Beyond: Two Souls' Choices Are Implied
Life is a series of choices and resulting consequences; Quantic Dream plans to make Beyond: Two Souls a lifelike experience.
If every time you went to make dinner, watch a movie, or -- say -- run away from the police, and an array of yes or no choices literally appeared before your eyes, life wouldn't seem quite as seamless. Often we make choices without realizing it. Beyond: Two Souls, the next game from Quantic Dream, hopes to replicate that.
"What we're trying to do is emulate life," creative director David Cage told Polygon. "Which sounds very arrogant and ambitious, but at the same time the ultimate goal is to have an experience that will be like life is."
Quantic Dream's previous game Heavy Rain was also heavily choice-based. With multiple playable characters and different endings, many choices would float around the character's head, and the player would have to choose which actions to take, often not knowing what the consequences would be. At one point in Beyond: Two Souls, Jodie Holmes has a date. The player can either clean up the apartment or lounge around and interact with various items in the apartment. The players' actions dictate how her date that night goes. Outcomes are not revealed to the player before the choices. While a dirty apartment disgusting a date isn't a hard conclusion to find beforehand, the implied choice system creates various paths for the story to reach.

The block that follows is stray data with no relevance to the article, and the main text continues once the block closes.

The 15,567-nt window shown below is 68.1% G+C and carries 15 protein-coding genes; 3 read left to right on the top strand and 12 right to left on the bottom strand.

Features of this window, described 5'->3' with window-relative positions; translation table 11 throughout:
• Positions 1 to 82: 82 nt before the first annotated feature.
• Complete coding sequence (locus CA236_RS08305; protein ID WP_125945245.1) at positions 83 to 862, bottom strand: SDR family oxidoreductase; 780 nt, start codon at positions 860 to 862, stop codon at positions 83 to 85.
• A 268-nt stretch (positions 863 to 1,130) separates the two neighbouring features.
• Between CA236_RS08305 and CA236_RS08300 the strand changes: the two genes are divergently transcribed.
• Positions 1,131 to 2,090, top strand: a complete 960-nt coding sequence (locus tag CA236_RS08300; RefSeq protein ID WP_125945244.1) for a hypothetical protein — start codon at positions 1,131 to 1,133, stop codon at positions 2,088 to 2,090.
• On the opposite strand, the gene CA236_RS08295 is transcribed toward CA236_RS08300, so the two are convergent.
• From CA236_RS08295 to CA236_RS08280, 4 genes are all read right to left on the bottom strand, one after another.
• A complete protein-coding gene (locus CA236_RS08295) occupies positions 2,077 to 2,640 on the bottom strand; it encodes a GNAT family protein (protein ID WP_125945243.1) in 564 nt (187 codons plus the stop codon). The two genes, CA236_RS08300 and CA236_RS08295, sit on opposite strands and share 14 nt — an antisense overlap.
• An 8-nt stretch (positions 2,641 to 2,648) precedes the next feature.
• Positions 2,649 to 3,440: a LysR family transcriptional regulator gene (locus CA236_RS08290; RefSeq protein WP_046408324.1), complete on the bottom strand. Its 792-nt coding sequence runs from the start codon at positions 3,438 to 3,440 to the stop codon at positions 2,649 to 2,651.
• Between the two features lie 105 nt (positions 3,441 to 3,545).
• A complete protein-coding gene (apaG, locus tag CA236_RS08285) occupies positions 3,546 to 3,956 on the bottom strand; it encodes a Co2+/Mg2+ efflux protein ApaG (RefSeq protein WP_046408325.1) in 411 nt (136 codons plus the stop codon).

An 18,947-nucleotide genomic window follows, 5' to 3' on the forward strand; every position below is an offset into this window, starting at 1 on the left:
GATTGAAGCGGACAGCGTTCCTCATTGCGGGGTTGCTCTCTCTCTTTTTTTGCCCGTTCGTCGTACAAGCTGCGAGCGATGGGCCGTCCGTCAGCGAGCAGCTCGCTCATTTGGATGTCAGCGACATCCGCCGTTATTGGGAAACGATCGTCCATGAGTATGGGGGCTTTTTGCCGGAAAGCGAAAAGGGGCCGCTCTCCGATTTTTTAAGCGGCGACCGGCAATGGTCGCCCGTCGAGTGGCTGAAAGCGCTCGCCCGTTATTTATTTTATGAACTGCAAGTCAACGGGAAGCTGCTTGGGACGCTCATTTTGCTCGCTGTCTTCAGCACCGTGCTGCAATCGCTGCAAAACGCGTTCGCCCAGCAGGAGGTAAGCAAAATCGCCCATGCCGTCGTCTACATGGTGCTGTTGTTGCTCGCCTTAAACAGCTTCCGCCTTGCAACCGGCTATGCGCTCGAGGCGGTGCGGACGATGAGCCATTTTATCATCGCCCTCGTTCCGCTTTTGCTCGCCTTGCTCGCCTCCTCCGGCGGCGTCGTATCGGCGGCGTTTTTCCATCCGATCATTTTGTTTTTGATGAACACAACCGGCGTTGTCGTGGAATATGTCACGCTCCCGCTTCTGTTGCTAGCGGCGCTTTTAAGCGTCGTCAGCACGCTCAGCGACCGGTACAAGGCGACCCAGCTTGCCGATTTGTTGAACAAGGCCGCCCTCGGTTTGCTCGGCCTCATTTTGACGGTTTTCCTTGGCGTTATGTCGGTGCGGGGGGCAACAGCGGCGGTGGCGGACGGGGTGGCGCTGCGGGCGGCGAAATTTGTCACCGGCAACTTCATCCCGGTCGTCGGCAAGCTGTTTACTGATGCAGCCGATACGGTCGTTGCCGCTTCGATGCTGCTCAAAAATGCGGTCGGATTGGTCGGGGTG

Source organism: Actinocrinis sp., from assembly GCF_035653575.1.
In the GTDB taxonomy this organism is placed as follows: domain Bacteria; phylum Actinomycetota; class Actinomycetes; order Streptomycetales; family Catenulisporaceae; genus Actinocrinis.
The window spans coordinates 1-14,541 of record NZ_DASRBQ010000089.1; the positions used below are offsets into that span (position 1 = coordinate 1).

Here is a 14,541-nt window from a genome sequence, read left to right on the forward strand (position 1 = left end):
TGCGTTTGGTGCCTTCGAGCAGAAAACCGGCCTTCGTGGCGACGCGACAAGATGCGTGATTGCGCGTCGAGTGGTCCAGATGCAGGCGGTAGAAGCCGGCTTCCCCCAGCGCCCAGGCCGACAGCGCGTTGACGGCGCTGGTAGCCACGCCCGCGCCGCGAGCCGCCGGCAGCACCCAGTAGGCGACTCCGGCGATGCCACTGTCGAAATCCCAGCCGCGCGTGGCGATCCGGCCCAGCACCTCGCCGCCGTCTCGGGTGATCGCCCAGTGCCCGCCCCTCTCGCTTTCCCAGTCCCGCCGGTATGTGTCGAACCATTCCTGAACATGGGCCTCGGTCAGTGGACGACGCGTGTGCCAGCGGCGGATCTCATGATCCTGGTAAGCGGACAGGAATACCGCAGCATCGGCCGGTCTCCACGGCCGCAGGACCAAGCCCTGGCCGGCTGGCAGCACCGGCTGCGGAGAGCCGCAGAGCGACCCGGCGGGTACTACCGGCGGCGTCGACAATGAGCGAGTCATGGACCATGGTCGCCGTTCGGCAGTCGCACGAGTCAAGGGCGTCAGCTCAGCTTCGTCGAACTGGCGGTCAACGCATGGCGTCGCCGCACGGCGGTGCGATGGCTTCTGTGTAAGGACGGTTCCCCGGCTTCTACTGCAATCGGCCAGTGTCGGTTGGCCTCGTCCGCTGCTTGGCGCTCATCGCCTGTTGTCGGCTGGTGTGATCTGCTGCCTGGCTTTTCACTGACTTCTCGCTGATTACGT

"We spent a lot of time doing user tests and a lot of people who played it said it felt really linear because there were no obvious choices presented to them," Cage said. "But that's because everything was organic and implied."
Beyond: Two Souls comes out for the PS3 on Oct. 8.
You know, I have actually played a game where every choice you make does have a profound effect on the world.
It was called simcity 4. I guess that had too much gameplay for cage though. Or maybe it's because the only games he ever looks at that aren't his games are all COD and madden.
Actually, every choice you make in madden also has a profound effect on the world of the game. And people can suffer injuries during those plays too.
How's that for reality?
Eh, I'll believe it when I see it. Indigo Prophecy was supposed to be all about how your choices affect things, but in the end almost none of it does, and in Heavy Rain sure you could lose and the story would keep going, but aside from that very little of what you did mattered in the end.
It implies that you play the game its way or you might die